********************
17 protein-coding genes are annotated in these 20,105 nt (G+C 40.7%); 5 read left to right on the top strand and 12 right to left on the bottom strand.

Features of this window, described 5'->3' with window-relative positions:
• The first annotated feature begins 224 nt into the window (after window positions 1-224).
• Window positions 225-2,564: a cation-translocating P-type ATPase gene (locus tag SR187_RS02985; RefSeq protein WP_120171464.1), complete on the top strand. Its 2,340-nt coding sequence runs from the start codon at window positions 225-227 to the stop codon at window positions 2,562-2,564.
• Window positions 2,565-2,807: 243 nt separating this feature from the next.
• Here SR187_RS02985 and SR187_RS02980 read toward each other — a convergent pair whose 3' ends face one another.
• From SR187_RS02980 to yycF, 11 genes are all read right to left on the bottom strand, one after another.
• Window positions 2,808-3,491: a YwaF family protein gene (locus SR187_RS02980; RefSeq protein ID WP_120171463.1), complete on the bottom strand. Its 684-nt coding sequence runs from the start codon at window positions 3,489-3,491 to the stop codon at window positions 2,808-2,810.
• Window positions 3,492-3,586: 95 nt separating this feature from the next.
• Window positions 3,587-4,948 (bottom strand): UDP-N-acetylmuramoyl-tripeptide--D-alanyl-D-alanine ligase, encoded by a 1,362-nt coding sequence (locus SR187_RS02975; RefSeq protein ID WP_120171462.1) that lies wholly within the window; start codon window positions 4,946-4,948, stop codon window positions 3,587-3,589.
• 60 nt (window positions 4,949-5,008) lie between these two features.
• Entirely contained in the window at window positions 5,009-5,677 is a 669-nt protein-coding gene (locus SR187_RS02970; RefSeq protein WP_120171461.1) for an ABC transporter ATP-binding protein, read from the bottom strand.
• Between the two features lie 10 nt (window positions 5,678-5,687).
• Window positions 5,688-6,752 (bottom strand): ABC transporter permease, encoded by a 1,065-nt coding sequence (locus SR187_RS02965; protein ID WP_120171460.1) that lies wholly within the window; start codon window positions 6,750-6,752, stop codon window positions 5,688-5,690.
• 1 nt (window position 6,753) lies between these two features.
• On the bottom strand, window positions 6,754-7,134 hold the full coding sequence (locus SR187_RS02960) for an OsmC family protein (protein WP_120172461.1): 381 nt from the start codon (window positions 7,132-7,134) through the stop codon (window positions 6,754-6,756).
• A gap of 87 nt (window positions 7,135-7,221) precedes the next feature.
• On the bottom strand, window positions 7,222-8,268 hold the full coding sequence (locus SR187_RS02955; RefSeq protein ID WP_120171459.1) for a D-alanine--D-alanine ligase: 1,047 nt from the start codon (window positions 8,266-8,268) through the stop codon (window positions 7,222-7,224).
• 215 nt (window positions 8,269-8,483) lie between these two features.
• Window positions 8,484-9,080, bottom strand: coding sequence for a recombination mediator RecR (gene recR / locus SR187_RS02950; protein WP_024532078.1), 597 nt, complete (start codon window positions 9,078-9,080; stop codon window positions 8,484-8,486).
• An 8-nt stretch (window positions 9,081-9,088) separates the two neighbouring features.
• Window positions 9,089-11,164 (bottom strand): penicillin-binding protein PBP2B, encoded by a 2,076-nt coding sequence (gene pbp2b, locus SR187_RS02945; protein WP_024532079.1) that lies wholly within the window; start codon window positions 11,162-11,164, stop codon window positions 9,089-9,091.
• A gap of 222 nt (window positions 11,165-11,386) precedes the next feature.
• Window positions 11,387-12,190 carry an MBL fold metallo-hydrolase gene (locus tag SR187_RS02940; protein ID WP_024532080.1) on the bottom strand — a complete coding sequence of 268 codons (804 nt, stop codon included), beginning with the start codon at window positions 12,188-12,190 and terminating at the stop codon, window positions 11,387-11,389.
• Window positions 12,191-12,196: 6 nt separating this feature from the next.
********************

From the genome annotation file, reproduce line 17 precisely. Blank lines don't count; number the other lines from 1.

• A gap of 87 nt (window positions 7,135-7,221) precedes the next feature.